Driving pirates off the rails

by | 17th July 2017 | News

Home News Driving pirates off the rails

Ship & Boat International: eNews July/August 2017



Marine investigations and security consultancy Gray Page has launched an all-plastic, modular barrier system, developed to prevent over-the-side access to vessels of all sizes, either by pirates, stowaways or other illegal boarders.


As well as protecting ships and boats, the system, branded DFENCE, could also be used to protect offshore platforms and rigs from intrusion, Gray Page claims. Managing director James Wilkes says that the company decided to develop DFENCE, its first physical offering to date, “in the absence of a product on the market that did everything we wanted it to do”.


How to best secure vessel perimeter rails has vexed many a security expert. A number of operators have plumped for deterrence instead, utilising fire hoses and whistles – or even ultrasonic weaponry – to deter pirates from attempting to draw alongside and storm the vessel. However, ensuring that these criminals are physically unable to do so is another matter; it only takes one dedicated, armed individual to access the ship for the master and crew to potentially lose control of the situation.


One proposed solution has been to defend the perimeter rails with razor wire – though, as Wilkes tells Ship & Boat International, this material comes with a series of drawbacks. Notwithstanding the fact that a combination of salt, sun and seawater can cause significant material degradation within months, razor wire is a “nasty and very dangerous material for crew to handle,” he says.


Installing a razor wire fence around the perimeter is a laborious task, requiring crew to don personal protective equipment, such as specially reinforced leather gloves, jackets and trousers, to prevent gruesome physical injuries should a section of the razor wire recoil and hit an individual. Wilkes adds: "A razor wire fence adds another level of risk to the deck area; makes it very hard to conduct ship-to-ship transfers; and is frowned upon by many port state control authorities, as it poses additional risk to stevedores.”


Consequently, this has led to vessel operators removing their razor wire perimeter fences when calling at port, only to have to reinstall them before returning to waters blighted by pirate activity. Often, this involves rebuilding the fence from scratch. Wilkes points out that, although razor wire may be relatively cheap, repeatedly building these fences and tearing them down eventually takes its toll in material and labour costs – as well as endangering crew members every time the fence comes up and goes down. It is common for crew to toss older or damaged razor wire fence sections into the sea.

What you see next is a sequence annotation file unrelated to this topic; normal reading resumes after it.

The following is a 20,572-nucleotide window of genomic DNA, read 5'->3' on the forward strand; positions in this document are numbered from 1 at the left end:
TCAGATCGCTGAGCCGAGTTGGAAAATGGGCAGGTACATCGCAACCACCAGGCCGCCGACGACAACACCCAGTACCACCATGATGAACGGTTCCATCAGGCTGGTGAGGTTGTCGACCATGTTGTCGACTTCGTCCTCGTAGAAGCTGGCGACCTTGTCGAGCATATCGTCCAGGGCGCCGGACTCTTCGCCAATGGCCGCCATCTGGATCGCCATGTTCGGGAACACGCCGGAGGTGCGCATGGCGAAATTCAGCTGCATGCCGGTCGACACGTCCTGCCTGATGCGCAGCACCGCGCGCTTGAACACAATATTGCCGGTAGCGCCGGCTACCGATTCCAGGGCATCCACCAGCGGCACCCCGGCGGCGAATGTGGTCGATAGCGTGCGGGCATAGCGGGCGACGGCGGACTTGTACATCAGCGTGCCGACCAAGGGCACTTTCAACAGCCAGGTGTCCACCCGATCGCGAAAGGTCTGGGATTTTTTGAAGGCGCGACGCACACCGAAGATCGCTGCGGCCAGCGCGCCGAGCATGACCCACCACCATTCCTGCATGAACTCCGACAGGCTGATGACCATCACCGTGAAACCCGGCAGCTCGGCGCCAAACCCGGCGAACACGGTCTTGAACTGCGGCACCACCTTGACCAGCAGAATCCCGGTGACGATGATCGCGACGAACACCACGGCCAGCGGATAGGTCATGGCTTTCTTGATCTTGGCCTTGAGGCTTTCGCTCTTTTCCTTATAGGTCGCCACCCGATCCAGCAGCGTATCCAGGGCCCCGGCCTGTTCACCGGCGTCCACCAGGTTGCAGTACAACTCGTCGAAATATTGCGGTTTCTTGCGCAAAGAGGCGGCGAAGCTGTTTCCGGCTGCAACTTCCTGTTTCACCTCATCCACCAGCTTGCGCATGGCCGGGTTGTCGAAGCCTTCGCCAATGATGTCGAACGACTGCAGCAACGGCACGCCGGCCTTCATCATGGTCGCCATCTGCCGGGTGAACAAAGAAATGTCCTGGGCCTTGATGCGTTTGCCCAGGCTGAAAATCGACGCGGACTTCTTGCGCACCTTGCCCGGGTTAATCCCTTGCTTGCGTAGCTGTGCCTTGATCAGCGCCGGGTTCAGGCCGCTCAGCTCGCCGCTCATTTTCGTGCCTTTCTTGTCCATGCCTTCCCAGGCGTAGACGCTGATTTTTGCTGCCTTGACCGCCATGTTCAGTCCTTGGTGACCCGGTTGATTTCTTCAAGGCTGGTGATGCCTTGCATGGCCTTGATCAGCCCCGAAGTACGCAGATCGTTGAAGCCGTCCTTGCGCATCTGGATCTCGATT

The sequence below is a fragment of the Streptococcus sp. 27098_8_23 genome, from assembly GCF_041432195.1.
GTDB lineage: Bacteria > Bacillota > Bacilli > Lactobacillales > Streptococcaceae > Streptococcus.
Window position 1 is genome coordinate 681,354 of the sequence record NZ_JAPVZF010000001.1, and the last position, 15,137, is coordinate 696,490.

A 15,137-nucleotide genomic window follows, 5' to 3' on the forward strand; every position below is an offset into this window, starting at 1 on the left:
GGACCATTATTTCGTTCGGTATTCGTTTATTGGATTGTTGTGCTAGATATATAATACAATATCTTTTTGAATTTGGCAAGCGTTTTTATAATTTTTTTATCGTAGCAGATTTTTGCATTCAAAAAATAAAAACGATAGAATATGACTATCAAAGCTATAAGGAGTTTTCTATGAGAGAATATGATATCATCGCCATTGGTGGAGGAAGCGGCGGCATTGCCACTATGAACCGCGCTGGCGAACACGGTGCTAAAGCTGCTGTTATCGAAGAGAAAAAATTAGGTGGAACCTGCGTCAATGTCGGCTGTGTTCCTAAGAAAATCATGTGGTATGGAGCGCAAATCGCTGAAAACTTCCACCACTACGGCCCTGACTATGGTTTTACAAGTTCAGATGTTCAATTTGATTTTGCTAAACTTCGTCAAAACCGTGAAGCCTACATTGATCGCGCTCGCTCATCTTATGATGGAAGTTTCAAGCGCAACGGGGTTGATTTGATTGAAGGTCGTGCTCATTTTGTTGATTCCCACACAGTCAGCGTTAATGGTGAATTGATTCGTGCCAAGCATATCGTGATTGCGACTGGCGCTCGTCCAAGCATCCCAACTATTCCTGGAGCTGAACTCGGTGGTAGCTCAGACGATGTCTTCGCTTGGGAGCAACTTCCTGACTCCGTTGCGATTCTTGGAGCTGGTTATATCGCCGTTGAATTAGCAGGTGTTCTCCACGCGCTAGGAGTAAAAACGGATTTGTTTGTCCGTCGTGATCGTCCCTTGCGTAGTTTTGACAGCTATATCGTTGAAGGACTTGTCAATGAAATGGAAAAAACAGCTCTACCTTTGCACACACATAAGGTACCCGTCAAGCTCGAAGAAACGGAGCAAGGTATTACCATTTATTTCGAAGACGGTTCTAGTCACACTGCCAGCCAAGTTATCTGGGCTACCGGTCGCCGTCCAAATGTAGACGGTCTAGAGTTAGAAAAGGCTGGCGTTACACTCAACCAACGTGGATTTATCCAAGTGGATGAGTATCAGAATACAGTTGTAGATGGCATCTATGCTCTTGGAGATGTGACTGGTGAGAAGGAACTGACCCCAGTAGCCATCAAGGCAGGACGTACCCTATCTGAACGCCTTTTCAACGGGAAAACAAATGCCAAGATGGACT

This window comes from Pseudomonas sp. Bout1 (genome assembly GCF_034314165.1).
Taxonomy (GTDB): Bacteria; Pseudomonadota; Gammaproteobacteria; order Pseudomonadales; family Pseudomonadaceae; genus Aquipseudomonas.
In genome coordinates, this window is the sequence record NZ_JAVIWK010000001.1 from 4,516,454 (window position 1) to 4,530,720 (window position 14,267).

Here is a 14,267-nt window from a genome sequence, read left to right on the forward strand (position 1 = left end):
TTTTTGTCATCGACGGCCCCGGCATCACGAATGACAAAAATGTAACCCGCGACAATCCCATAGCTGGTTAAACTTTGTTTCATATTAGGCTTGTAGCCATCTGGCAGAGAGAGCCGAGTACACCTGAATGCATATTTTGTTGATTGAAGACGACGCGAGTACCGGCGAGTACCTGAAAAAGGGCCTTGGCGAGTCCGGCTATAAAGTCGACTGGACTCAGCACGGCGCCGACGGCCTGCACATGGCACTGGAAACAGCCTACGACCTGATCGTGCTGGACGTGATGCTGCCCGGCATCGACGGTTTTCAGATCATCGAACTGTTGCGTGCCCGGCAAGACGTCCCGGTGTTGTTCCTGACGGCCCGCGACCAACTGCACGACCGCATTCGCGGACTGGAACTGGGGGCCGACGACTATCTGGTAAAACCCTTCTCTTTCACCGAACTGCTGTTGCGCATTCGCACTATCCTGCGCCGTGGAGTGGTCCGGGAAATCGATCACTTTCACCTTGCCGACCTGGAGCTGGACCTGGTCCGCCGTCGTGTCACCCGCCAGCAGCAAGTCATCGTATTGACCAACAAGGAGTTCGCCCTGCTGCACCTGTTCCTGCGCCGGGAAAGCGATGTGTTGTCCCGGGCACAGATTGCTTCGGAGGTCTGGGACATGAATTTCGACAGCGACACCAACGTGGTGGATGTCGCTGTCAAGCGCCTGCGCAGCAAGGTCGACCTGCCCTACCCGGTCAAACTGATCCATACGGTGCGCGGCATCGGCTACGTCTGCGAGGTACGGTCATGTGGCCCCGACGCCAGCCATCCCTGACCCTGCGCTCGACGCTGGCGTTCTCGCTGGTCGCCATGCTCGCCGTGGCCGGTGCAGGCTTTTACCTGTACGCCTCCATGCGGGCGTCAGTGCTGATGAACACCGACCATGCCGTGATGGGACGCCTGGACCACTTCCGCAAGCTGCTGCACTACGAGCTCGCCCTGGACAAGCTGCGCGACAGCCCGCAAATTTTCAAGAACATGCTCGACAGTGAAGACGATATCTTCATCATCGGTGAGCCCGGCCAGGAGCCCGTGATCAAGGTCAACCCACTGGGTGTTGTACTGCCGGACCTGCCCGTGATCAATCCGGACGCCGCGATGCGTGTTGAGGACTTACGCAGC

Interestingly, it’s disputable whether razor wire fencing even deters experienced pirates. “Some pirates have pulled alongside their target vessels and effectively stripped the razor wire off the rail using a grappling hook attached by rope to a bucket, which is then sunk as a drogue,” says Wilkes.


The next problem was that while Gray Page knew to advise its clients on the pitfalls of razor wire, the majority of plastic barrier solutions on the market were perceived to have drawbacks too. For instance, Wilkes says, certain plastic products incorporated metal screws and fixtures that would ultimately prove unsuitable for a marine environment and eventually require replacement.


As a result, Gray Page developed DFENCE as an all-plastic and modular solution, containing “nothing to rot or rust”, Wilkes says. Just as importantly, the material poses no risk to crew members and is relatively easy to install and remove. “For 12m of perimeter rail, the system can be installed in 15 minutes or so and taken down in less than five minutes,” he explains. The material has also been treated with a UV15 stabiliser, designed to ensure longevity in harsh marine environments for up to 15 years.


Each DFENCE section incorporates three outboard modules – a back plate, knuckle and blade – each of which features a different profile and weighs 5-6kg in total. When assembled, this creates a protective barrier around the rail, and extends over the rail by 750mm, which makes it near impossible for intruders to breach this vessel area.


The jagged shape created by the barrier makes it extremely difficult to access the rail section from below; the design effectively deflects grappling hooks and destabilises ladders and poles. “The top of a ladder, placed against the barrier, will deflect and twist,” says Wilkes. “You won’t be able to get up to 2m on a 3.5m ladder without falling.” And, produced in distinctive safety orange, the system is intended to highlight the vessel’s relatively impenetrable nature to pirates, even from a distance of a few miles.



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